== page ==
Helping Faroese businesses gain access to markets in Asia, Russia and Turkey as well as the EU should be a top priority at the political level, according to the House of Industry, the coalition of Faroese trade and industry associations.
Following disputes in recent years between the Faroe Islands and the European Union over fishing rights, the House of Industry is calling for action to help Faroese businesses gain better access to markets in the EU and beyond, including Asia, Russia and Turkey.
A coalition of all major Faroese trade and industry associations, the House of Industry represents the vast majority of the Faroese business community, with 85 to 90 percent of all Faroese workplaces covered by collective pay and condition agreements with key House of Industry member organizations such as the Faroese Employers’ Association.
Apart from working with stakeholders and lawmakers to serve the interests of its members, the House of Industry plays a central role in many joint promotional events and programs, including trade delegations, exhibitions and more.
“The issue of market access has become a major concern for a growing number of exporting companies,” said Marita Rasmussen, director general of the House of Industry. “Perhaps our political leaders ought to take a closer look at what can be done to help our companies gain access to markets, not only in the EU but elsewhere as well — Asia, China, Russia and Turkey would be important places to focus on.” EU trade sanctions against the Faroes remain in effect as of this writing (April 2014), based on lacking agreement on Atlanto-Scandian herring, although a five-year deal has been reached on Atlantic mackerel, with the herring dispute expected to be resolved before long.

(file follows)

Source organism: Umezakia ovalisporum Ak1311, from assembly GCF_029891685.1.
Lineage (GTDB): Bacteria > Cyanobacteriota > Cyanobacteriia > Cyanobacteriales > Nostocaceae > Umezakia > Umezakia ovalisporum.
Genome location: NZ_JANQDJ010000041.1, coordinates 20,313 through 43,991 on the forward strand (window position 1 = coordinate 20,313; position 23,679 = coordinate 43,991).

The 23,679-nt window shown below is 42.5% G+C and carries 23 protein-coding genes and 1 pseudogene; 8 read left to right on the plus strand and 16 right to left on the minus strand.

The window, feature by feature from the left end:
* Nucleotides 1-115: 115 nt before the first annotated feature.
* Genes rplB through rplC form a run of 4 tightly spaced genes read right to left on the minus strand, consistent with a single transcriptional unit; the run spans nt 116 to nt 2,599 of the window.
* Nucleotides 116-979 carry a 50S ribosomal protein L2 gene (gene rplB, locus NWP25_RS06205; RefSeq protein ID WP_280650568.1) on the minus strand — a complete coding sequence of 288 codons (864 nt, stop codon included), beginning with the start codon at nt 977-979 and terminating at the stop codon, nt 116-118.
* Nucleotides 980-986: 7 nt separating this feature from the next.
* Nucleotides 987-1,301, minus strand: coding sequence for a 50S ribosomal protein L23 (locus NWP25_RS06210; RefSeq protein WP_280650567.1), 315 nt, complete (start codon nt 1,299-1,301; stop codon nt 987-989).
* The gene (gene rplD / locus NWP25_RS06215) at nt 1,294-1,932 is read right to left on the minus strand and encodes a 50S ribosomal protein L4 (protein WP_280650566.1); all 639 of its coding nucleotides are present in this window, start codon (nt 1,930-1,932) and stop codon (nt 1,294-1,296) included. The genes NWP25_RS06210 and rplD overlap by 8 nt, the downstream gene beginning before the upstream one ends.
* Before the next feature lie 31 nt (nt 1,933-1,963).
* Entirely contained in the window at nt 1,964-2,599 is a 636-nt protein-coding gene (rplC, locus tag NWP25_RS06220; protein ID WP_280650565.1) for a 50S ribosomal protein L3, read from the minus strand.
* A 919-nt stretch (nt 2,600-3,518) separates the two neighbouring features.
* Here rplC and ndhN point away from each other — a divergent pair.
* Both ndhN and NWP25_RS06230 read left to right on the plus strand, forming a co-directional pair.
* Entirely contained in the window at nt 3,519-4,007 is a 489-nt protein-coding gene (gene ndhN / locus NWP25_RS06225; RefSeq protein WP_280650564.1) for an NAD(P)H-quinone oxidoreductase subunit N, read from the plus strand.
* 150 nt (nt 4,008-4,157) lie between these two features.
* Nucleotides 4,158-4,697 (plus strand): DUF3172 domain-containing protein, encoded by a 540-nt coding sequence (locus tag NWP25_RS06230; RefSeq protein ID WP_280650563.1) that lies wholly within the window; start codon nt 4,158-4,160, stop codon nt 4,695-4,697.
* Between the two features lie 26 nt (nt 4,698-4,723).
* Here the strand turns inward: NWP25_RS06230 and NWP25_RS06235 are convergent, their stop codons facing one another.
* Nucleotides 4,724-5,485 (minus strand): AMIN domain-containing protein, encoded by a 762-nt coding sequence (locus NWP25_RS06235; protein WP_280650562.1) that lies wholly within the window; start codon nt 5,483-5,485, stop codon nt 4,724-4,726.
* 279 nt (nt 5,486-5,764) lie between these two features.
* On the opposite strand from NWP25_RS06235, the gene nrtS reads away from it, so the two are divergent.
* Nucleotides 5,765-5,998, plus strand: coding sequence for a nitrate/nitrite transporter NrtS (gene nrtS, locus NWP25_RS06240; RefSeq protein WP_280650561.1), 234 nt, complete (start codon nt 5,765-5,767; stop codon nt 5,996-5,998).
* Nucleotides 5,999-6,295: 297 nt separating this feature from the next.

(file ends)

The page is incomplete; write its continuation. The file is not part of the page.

Ms. Rasmussen pointed out that dependency on the EU as a trading partner can put the Faroese in a vulnerable situation.
“Of course you want sustainable trade relations, and not unbalanced situations where you have the proverbial giant bullying a mouse. As a tiny nation, the Faroes needs to be in a position of being able to choose, rather than being at the mercy of one major trading partner. We have experienced the perils of such situations and it’s time we learn from that experience. There are many export markets and although the EU remains a very important one, we should strengthen our ties with others as well.
“Who knows what the next big issues might be? Quite simply, you cannot rely too heavily on a trading partner that uses coercion and is ready to place a boycott on you over relatively minor disagreements — especially, as in this case, if the question happens to be of vital importance for the economic well-being of your country.”